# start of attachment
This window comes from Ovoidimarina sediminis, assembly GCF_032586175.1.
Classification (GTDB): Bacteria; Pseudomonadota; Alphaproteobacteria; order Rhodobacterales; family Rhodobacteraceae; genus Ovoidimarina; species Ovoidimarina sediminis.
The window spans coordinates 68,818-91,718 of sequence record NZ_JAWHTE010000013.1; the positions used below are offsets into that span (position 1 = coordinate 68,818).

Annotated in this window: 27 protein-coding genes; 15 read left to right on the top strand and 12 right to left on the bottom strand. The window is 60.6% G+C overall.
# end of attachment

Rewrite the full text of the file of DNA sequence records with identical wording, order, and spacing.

This window comes from Ovoidimarina sediminis, assembly GCF_032586175.1.
Classification (GTDB): Bacteria; Pseudomonadota; Alphaproteobacteria; order Rhodobacterales; family Rhodobacteraceae; genus Ovoidimarina; species Ovoidimarina sediminis.
The window spans coordinates 68,818-91,718 of sequence record NZ_JAWHTE010000013.1; the positions used below are offsets into that span (position 1 = coordinate 68,818).

Annotated in this window: 27 protein-coding genes; 15 read left to right on the top strand and 12 right to left on the bottom strand. The window is 60.6% G+C overall.